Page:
Another listless strategy floated for a stalled ship

A SPRUCED up boat is sailing in the Atlantic when its engine chokes, splutters and stalls.

The captain and his crew clumsily try to restart it. Passengers get restless and are asked to throw their belongings overboard, to lighten the load.

A storm is swirling. The crew fire a multitude of distress flares.

A call for help is made. The captain is told to call back when the ship is actually submerged. The crew has two options.

The first involves taking control of its destiny and find a way to fix the flooded engine. The second is to sit back, stick up a sail and hope the winds blow in your favour.

The Government’s latest rehashed, reworked and really empty strategy for trade and tourism has been drawn entirely from the second school of thought.

The Trading and Investing in a Smart Economy is not an action plan for recovery. It is a prayer for nature to come to the rescue.

It took four senior Government ministers to launch it but none of them will drive it. There was no investment, no incentives and nothing extra to market. The same ship, the same situation and the same storm.

Enterprise Minister Batt O’Keeffe nailed it. “The targets adopted are ambitious and they are predicated on growth in the global economy,” he said.

For instance, the plan did not even set out what it needed to happen in order to achieve its goal.

It cited the ESRI’s multiple growth forecasts. One of these was the low growth scenario with a 3.2% increase in GDP. The second was a higher version, a 4.6% rate. That is a difference of about 50,000 people out of work or in jobs.

The new plan did not explain which scenario it believed was probable or what were its options if the economy under or over-preforms.

Instead it reverted back to the tired blandishments.

“The exporting sector will continue to be an important driver of GDP growth in 2010 and beyond,” it said.

Worse, the plan was already teetering on the edge of being out of date.

It used the IMF’s economic outlook from April 2010 to suggest the Irish economy will expand in the second half of 2010.

Figures released last week, from April to July, showed the trend was actually downwards and even Taoiseach Brian Cowen said the aim was now to keep the ship steady in 2010 and not necessarily to push on.

And, like most new ideas produced from the Cabinet these days, it was a mosaic of low key, low grade policy documents pulled under the one banner.

On the tourism side the plan aimed to exploit leisure tourism, business tourism and niche markets. These were based on the Tourism Renewal Group which was published in October 2009.

The plan said that in 2009 approximately 50% of the exports from “high-potential” start-ups were to mainland Europe.

This was on the basis of a Forfas review of the single market which was actually published in 2008.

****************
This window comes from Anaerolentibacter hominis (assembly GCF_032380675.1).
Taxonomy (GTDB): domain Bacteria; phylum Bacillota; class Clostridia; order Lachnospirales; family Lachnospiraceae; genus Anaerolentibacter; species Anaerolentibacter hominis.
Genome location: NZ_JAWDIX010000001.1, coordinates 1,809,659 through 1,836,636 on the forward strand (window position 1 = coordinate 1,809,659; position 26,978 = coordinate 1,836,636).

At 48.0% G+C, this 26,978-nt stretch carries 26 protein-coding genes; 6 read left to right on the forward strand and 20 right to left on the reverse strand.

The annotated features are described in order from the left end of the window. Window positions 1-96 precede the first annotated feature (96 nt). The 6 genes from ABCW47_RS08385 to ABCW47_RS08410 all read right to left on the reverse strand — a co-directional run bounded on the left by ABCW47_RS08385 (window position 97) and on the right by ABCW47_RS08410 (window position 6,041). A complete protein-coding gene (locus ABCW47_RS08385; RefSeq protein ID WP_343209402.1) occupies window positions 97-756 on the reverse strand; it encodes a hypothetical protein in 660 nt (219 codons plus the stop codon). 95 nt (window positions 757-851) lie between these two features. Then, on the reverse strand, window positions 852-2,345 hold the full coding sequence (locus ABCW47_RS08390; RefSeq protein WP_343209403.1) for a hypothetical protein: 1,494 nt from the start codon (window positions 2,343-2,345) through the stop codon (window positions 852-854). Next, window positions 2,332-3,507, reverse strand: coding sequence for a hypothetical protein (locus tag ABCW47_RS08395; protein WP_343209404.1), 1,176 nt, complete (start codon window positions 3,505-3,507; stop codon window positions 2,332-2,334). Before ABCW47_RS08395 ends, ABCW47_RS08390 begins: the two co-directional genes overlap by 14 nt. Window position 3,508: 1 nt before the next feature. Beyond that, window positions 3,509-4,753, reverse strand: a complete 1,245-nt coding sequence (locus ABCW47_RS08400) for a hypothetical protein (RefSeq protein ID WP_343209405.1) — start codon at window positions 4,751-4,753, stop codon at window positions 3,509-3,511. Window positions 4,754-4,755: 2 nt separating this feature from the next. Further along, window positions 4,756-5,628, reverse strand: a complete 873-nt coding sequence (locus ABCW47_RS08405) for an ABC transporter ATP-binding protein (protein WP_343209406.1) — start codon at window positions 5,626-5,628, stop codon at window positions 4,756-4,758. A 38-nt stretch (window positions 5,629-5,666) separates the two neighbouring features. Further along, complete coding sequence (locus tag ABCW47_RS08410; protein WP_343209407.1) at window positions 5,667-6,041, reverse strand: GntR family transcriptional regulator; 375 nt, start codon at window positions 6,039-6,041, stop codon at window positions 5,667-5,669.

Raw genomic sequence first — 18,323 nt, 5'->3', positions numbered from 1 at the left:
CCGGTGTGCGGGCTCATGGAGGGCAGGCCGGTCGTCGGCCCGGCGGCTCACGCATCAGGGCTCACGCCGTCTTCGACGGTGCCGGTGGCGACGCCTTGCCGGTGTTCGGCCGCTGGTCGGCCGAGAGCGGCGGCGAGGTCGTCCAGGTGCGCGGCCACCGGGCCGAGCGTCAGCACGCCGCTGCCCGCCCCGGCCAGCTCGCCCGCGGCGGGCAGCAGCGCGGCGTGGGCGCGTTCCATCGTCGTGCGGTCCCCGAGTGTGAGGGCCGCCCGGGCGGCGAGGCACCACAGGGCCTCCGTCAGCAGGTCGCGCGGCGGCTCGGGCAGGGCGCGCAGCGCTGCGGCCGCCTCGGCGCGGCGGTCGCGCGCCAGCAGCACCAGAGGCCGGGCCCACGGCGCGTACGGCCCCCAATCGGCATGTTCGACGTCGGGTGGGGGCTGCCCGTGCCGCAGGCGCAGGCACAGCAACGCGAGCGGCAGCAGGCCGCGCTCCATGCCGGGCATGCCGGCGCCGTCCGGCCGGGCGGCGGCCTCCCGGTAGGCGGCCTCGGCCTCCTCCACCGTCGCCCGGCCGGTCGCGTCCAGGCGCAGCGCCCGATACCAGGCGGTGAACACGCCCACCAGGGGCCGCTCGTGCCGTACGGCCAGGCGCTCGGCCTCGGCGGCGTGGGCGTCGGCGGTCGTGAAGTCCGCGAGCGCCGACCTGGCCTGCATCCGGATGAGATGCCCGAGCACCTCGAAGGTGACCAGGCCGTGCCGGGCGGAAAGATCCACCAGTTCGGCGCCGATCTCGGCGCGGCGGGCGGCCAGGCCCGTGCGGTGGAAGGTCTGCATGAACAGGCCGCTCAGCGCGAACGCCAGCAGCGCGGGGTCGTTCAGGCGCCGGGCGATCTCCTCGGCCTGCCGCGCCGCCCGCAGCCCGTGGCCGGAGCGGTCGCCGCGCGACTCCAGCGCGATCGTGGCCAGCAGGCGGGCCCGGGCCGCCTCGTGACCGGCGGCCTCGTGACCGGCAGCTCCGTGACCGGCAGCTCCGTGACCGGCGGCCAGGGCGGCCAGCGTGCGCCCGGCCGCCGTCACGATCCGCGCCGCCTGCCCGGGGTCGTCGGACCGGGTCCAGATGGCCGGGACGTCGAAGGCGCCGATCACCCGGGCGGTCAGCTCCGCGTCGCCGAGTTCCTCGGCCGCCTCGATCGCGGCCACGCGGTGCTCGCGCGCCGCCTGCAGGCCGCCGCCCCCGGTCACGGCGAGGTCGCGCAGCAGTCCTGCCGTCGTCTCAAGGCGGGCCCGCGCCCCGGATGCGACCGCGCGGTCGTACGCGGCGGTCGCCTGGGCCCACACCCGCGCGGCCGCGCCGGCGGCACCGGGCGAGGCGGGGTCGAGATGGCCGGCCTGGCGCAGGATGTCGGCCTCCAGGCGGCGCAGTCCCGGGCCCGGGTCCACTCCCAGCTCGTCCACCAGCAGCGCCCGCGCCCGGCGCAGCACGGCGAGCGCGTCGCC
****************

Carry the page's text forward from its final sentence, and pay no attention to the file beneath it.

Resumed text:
The team of ministers said language was a big barrier to exploiting the newly rich markets in east Asia, India and the Arab states. And the strategy boldly suggested how Ireland can overcome that.

“Through consistent investment in education, the Government has taken advantage of its demographic potential and ensured Ireland’s young labour force is highly qualified and skilled labour force with excellent technical, language and customer service capabilities,” it said.

This brazen bout of self-promotion was premised on a Post Primary Languages Initiative from 2000 to introduce Russian, Italian, Japanese and Spanish to schools.

In June 4,543 students sat the Leaving Certificate in either Japanese, Russian, Spanish or Italian. More than 5,000 took the music exam.

Yesterday’s plan also boasted about the expanding range of languages examined in the Leaving Cert, from Danish to Modern Greek.

There was no mention of the fact that the OECD showed primary school students in Ireland had virtually no exposure to foreign languages compared to 10% of teaching time among our European competitors.

On a very practical and urgent level the first item on the “Action Plan” was to strengthen our international profile.

nBuilding Ireland’s profile abroad. This involves a ‘joined up approach’ from the six different agencies to promote and represent Ireland.

nMaximising the impact of integrated trade missions. This will be done by “over the coming years” building on the potential of trade missions through more integrated trade, tourism and promotion activities.

nPromoting Ireland through St Patrick’s Day. Decisions on where ministers go will be based on early and strategic considerations.

The Action Plan was all about hoisting a green sail and hoping the windy Leprechauns overseas work their magic.

There are more useful ways of sailing the boat back to shore.

While four Government ministers, and one junior minister, were sitting in Enterprise Ireland launching their new money for old rope action plan Ireland’s bond prices went higher than ever before. The markets were begging for clarity, certainty and communication.

As an alternative agenda for yesterday morning the Taoiseach and his Cabinet could have worked on their own steam to call investment houses, meet fund managers, kill rumours and reassure markets that Ireland was not the basket case the bond prices suggest.

Instead another listless, directionless and pointless strategy was floated for a stalled ship.


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